Phony

Phones. Yup, phones. And other mobile devices. The next area open source is spilling into is phones. I’m really excited about the OpenMoko Neo 1973 phone that should be coming out soon, and the Nokia Handheld Internet Tablets that are debuting soon, and both run linux based operating systems. However, I fear that some of the exciting collaboration and innovation might be stifled by the phone comanies.

Phone companies have always been a bit of a technological oddity to me, much like the was I see satellite providers. Unlike software based companies, where software is the main source of revenue, phone companies have always been, at their heart, a service provider. Phones have always been a tool that phone companies have used to both provide and control their service. For instance, in the 70’s phone companies mandated the type of phones that could be connected to their lines. This resulted in very corporation oriented phones that didn’t have the consumer’s best interests in mind. Eventually the FCC started cracking skulls and forced the phone companies to allow any phone to be connected, which resulted in the explosion of relatively cheap, highly functional land phones. As far as the state of affairs with cell phones today goes, we’re back in the 70’s. Except that instead of being forced to use physically disgusting phones, we’re now forced to use technologically disgusting software. Phones are typically locked down, laden with various levels adware, and you have to pay for pretty much every little service you want on your phone. With the coming of the Neo1973, a linux based phone, I hope that the beginning of the end of consumer unfriendly phones is dawning.

Phone companies need to go back to being service providers. When the phone company tries to take control of all the phones that connect to it, I have a little problem with that. What the phone companies are doing are as silly as if the electric companies tried to regulate what you can plug into a wall socket, or if the water companies decided which species can have a drink from the water they sell. I’m not saying that phone companies should distribute their service for free, just that there are some boundaries that should be respected. The current cell phone purchasing scheme is largely a remnant of when you had to buy a $1000 portable microwave oven to have a ‘portable’ phone. Cell phone providers had to try to help out with the phone costs in order to get their service off the ground. Nowadays, thats not necessary. Many people can and do front the full cost of a $500 multi functional cell phone, and I’m sure that after the cell phone providers open up, 30 basic dollar phones, with no subsidies, could easily be made.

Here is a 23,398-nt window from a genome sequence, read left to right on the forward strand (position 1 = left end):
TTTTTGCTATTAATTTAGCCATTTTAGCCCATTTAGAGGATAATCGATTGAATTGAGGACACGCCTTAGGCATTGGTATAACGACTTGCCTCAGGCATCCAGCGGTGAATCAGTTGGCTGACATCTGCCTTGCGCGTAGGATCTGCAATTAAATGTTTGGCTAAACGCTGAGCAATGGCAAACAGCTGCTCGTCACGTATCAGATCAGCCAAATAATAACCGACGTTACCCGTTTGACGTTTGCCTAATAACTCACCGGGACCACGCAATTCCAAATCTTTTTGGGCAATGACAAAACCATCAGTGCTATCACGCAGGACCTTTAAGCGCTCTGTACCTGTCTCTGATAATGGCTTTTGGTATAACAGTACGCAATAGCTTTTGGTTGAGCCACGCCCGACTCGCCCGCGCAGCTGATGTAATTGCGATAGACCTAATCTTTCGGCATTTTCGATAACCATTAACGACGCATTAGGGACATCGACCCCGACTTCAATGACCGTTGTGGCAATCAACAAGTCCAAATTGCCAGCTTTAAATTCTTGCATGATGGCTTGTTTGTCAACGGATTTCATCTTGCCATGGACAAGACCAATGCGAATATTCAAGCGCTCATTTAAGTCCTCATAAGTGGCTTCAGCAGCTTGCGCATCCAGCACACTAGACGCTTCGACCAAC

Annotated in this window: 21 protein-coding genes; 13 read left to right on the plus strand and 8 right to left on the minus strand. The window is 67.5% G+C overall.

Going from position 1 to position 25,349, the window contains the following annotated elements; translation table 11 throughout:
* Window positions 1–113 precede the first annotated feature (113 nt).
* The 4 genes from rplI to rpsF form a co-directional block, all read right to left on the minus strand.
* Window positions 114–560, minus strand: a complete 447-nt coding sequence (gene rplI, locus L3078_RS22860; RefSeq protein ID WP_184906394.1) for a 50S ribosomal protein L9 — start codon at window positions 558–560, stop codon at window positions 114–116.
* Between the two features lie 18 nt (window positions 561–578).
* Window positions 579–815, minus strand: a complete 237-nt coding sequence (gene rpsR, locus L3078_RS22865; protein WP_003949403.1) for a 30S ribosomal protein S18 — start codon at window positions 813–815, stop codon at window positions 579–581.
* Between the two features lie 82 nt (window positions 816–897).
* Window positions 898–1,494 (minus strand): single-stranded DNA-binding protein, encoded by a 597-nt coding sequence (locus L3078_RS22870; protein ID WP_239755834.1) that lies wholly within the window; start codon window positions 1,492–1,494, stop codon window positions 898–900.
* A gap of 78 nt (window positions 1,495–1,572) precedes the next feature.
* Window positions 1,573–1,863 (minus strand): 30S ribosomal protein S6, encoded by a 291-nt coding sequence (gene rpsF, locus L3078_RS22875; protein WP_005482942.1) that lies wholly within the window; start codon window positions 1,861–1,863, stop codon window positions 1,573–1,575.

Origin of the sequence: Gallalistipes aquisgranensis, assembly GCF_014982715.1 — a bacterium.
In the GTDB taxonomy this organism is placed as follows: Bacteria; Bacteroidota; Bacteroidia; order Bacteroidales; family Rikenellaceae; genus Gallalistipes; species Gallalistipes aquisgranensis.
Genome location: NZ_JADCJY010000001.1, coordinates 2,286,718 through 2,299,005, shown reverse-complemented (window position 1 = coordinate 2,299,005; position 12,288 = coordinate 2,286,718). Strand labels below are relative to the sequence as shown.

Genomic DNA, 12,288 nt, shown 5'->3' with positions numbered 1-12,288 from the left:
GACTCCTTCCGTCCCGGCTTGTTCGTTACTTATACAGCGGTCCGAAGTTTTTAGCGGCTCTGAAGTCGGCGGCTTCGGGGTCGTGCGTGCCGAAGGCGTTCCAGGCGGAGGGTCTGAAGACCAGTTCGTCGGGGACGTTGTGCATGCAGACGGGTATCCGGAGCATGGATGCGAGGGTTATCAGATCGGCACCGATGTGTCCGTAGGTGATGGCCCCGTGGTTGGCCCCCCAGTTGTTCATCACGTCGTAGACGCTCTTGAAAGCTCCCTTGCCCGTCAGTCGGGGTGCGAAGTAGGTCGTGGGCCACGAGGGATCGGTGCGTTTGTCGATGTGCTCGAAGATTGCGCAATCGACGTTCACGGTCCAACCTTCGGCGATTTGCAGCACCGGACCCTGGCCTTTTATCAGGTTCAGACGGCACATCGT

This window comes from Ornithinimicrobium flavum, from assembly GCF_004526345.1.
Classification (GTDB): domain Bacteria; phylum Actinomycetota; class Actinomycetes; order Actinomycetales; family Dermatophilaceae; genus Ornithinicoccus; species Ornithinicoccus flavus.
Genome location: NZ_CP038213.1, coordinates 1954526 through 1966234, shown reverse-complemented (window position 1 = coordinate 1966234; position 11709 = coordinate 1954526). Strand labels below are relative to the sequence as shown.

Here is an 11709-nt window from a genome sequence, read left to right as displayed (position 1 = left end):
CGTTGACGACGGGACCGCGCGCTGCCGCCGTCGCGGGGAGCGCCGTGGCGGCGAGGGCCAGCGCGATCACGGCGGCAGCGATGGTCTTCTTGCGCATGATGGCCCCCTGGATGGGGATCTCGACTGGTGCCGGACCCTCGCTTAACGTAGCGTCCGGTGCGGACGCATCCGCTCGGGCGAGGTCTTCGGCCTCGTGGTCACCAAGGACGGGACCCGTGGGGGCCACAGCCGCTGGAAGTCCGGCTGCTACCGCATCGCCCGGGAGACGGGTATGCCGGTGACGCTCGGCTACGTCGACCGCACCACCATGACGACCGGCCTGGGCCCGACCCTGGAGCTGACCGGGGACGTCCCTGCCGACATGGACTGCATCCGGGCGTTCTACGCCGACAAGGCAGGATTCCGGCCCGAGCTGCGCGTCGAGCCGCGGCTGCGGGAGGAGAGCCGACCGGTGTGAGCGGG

However, linux and some hardware manufacturer are coming to the rescue! If you haven’t seen it yet take a look at the Neo1973 (http://wiki.openmoko.org/wiki/Neo1973). Its a full featured, open source, linux based iPhone killer. (I need to wipe that drool off my desk..) I can’t wait to be able to buy a production version. Another phone that has proved revolutionary is the iPhone. Not in its interface, or design or anything like that as the media would have you believe, but in the simple fact that Apple bullied a phone company into staying 100% out of the design of the phone. Thats a step in the right direction, and look at the boons we as consumers gain, in the iPhone’s interface. Personally though, Apple relocking and bricking hacked phones is not to my taste, so I’m not an iPhone fanboy by any means.

Let’s continue bringing open source to the phone. For the meantime though, I’ll just have to keep limping along on my Windows Mobile 5 HTC Apache. I just pray that next time I’m taking down a new number, I don’t have to explain to my new contact why they need to wait for me to reboot my phone before I take down their number.

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